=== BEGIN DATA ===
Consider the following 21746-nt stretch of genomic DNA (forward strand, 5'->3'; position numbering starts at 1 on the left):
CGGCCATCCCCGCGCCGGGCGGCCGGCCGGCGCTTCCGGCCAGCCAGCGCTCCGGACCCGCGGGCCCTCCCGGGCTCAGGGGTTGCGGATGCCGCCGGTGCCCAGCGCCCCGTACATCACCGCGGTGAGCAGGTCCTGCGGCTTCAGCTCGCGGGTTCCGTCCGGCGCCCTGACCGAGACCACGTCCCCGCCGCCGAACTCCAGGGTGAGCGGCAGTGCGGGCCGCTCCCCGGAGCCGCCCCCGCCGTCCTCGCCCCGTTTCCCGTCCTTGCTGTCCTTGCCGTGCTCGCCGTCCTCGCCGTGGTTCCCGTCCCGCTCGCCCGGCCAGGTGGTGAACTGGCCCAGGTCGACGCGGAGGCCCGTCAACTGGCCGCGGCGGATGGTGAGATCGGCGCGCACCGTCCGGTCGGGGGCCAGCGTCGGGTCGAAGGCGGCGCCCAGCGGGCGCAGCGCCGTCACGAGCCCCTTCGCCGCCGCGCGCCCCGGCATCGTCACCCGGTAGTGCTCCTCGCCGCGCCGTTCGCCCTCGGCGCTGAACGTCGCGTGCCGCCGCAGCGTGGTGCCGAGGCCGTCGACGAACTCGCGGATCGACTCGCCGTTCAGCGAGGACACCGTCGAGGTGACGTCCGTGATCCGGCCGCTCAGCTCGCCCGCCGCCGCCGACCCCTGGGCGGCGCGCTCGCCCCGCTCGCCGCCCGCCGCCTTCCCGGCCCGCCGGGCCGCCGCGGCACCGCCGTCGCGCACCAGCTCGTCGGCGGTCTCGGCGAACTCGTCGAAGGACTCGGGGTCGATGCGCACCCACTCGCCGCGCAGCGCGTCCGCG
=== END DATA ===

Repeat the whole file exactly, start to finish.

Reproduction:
Consider the following 21746-nt stretch of genomic DNA (forward strand, 5'->3'; position numbering starts at 1 on the left):
CGGCCATCCCCGCGCCGGGCGGCCGGCCGGCGCTTCCGGCCAGCCAGCGCTCCGGACCCGCGGGCCCTCCCGGGCTCAGGGGTTGCGGATGCCGCCGGTGCCCAGCGCCCCGTACATCACCGCGGTGAGCAGGTCCTGCGGCTTCAGCTCGCGGGTTCCGTCCGGCGCCCTGACCGAGACCACGTCCCCGCCGCCGAACTCCAGGGTGAGCGGCAGTGCGGGCCGCTCCCCGGAGCCGCCCCCGCCGTCCTCGCCCCGTTTCCCGTCCTTGCTGTCCTTGCCGTGCTCGCCGTCCTCGCCGTGGTTCCCGTCCCGCTCGCCCGGCCAGGTGGTGAACTGGCCCAGGTCGACGCGGAGGCCCGTCAACTGGCCGCGGCGGATGGTGAGATCGGCGCGCACCGTCCGGTCGGGGGCCAGCGTCGGGTCGAAGGCGGCGCCCAGCGGGCGCAGCGCCGTCACGAGCCCCTTCGCCGCCGCGCGCCCCGGCATCGTCACCCGGTAGTGCTCCTCGCCGCGCCGTTCGCCCTCGGCGCTGAACGTCGCGTGCCGCCGCAGCGTGGTGCCGAGGCCGTCGACGAACTCGCGGATCGACTCGCCGTTCAGCGAGGACACCGTCGAGGTGACGTCCGTGATCCGGCCGCTCAGCTCGCCCGCCGCCGCCGACCCCTGGGCGGCGCGCTCGCCCCGCTCGCCGCCCGCCGCCTTCCCGGCCCGCCGGGCCGCCGCGGCACCGCCGTCGCGCACCAGCTCGTCGGCGGTCTCGGCGAACTCGTCGAAGGACTCGGGGTCGATGCGCACCCACTCGCCGCGCAGCGCGTCCGCG